There are two main types of anti-dilution provisions: Full ratchet and weighted average. Full ratchet anti-dilution provisions are not common but provide the most protection to investors by adjusting the conversion ratio of the preferred equity to the new price of the common equity on a dollar-for-dollar basis. This means that if the company issues new equity at a price lower than the original preferred stock, the conversion ratio of the preferred equity will be adjusted downward to reflect the new, lower price. Weighted average anti-dilution provisions, on the other hand, take into account both the new price and the amount of equity issued in the new financing round. This results in a more nuanced adjustment to the conversion ratio of the preferred equity that reflects the overall impact of the new financing round on the company’s valuation.

In addition to protecting investors from dilution, anti-dilution provisions can also have other important implications for the company and its future financing rounds. For example, anti-dilution provisions may make it more difficult for the company to attract new investors in subsequent rounds of financing, as these investors may be reluctant to invest at a higher valuation than existing investors who have the benefit of anti-dilution protection. As a result, companies and their investors need to carefully consider the potential benefits and drawbacks of anti-dilution provisions when negotiating the terms of a preferred equity in a down round and to balance the interests of both existing and future investors.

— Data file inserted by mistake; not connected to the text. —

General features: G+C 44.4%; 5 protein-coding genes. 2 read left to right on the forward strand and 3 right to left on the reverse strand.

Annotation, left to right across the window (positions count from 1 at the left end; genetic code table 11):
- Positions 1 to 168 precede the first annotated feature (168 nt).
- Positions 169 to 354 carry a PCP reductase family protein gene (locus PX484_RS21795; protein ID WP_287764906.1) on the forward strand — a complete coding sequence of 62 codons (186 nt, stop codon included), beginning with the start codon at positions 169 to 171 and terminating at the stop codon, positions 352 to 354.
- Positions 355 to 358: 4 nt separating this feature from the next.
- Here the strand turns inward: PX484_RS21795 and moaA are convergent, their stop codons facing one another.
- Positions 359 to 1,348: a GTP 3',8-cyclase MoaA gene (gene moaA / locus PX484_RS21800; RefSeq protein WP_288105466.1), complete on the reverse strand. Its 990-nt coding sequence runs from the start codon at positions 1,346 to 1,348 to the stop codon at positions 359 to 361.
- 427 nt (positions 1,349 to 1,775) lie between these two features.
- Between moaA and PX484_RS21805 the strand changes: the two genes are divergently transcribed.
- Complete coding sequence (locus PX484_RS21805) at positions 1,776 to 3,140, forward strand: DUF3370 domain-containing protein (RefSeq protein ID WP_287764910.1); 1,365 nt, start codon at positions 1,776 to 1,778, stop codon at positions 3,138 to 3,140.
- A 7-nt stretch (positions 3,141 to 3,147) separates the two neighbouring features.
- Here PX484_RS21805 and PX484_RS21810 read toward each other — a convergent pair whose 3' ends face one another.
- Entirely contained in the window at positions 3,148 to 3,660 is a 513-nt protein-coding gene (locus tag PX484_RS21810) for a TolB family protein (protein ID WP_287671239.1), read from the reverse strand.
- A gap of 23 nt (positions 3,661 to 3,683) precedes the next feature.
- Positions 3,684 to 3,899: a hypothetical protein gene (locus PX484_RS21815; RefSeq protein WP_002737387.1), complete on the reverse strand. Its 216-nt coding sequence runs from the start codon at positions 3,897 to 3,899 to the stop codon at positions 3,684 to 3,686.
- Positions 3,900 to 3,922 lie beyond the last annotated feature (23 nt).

Finally, a company should be aware of the impact of cumulative dividend provisions associated with preferred equity.  With a cumulative dividend, if the specified amount is not paid when due, the outstanding amount accumulates until the next time the issuer pays dividends. A cumulative dividend provision can have a significant impact on a down fundraising round, as it can increase the cost of capital and can create a substantial burden on the company’s financial resources and further exacerbate possible cash flow difficulties.

Potential Conflicts of Interest

Another factor a company looking to raise capital in a down economy should consider is the potential conflicts of interest a down round may create for its existing investors as well as its board of directors (or equivalent). In many cases, members of the board, or even majority owners, may be deemed to be “interested” in a particular transaction – particularly if such party will be investing in the down round. If a governing person or owner may derive a personal benefit that other owners will not receive, the issuer should be particularly sensitive to conflict issues. These conflicts can potentially be overcome through the use of mechanisms, such as approval by the disinterested directors or shareholders, or offering all existing owners the ability to participate in the down round on the same terms and conditions as the interested parties. In addition to these mechanisms, an issuer should carefully document its consideration of the potential conflicts through minutes of its governing body in order to demonstrate the fairness of its process.


Raising capital during a difficult economic environment is challenging and companies need to navigate significant legal considerations. The considerations described above are just a few risks that companies may face. Therefore, it is crucial to seek legal advice when raising capital, particularly in a difficult economic environment, to ensure that risks are minimized, and investors are protected.